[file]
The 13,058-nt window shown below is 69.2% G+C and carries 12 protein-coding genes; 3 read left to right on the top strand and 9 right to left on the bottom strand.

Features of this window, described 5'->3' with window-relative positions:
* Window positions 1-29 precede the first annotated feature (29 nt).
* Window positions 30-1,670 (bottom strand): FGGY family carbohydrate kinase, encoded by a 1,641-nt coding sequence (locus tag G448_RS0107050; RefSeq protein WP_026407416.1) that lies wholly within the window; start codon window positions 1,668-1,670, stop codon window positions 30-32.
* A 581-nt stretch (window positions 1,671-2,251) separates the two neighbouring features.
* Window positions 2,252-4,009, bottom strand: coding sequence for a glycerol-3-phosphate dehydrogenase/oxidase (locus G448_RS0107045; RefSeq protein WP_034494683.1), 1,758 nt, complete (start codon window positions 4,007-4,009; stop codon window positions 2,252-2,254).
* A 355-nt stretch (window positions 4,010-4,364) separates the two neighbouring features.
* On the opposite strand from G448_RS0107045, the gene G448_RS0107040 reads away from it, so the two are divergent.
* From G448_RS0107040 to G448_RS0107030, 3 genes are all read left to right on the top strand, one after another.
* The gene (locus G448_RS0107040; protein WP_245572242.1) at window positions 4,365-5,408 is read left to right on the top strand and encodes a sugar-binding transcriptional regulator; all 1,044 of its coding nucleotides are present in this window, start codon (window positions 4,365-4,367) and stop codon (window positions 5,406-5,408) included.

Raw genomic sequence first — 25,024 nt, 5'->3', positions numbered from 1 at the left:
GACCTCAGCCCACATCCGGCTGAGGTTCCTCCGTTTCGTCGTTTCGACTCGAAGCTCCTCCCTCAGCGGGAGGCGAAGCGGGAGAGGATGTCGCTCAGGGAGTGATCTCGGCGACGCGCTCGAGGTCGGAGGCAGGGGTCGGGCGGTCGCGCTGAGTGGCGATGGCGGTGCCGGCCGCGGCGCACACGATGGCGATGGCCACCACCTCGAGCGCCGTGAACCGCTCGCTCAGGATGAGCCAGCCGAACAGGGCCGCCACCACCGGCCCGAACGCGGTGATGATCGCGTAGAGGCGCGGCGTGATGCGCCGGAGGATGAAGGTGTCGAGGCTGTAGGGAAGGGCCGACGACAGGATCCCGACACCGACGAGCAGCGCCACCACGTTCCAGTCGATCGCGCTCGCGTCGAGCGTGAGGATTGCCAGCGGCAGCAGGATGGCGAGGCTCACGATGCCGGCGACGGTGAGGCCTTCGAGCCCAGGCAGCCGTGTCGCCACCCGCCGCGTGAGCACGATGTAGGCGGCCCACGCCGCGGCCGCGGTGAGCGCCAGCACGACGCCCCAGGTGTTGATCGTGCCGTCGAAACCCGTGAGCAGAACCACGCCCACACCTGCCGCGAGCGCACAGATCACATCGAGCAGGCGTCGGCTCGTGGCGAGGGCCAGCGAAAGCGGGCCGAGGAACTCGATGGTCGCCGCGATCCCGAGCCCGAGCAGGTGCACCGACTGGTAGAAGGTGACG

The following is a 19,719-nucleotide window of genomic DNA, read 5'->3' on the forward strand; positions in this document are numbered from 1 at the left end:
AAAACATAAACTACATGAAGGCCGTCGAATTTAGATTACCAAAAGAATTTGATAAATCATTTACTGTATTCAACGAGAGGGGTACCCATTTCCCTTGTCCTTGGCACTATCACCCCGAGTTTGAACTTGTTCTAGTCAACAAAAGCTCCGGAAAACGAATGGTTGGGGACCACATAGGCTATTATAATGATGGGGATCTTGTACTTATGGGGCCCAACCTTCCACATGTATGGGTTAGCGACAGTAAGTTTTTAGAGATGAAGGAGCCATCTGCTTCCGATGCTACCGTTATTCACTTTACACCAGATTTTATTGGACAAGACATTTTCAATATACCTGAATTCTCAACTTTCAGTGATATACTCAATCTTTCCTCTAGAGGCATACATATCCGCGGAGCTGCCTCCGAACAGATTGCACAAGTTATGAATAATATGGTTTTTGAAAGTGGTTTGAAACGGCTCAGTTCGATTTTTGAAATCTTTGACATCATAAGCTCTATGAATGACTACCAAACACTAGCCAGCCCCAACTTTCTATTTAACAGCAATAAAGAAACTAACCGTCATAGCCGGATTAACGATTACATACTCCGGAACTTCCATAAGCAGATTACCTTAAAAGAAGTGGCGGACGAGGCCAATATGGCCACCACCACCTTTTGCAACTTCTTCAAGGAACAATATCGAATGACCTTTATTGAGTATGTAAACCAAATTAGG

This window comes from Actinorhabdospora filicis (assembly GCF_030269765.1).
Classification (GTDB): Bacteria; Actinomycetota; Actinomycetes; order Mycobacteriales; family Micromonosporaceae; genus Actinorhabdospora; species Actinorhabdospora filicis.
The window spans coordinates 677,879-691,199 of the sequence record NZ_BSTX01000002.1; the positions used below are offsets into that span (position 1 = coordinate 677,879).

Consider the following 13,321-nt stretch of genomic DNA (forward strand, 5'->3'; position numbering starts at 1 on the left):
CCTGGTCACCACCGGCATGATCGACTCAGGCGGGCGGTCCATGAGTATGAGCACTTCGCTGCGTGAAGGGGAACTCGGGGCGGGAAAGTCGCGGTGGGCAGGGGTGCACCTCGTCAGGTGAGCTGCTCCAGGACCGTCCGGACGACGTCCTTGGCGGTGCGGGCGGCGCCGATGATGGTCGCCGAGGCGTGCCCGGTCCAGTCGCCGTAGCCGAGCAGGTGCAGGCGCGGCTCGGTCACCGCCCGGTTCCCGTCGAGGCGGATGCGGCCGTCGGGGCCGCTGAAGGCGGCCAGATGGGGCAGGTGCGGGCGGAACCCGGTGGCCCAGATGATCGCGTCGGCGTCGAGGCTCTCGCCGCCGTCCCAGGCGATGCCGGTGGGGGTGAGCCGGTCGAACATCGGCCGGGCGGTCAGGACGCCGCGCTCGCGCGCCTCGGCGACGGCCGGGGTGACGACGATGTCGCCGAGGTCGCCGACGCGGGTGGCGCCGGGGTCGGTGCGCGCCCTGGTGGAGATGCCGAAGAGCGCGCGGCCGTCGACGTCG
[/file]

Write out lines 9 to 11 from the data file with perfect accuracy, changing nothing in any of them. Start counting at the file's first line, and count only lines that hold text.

* From G448_RS0107040 to G448_RS0107030, 3 genes are all read left to right on the top strand, one after another.
* The gene (locus G448_RS0107040; protein WP_245572242.1) at window positions 4,365-5,408 is read left to right on the top strand and encodes a sugar-binding transcriptional regulator; all 1,044 of its coding nucleotides are present in this window, start codon (window positions 4,365-4,367) and stop codon (window positions 5,406-5,408) included.

Raw genomic sequence first — 25,024 nt, 5'->3', positions numbered from 1 at the left: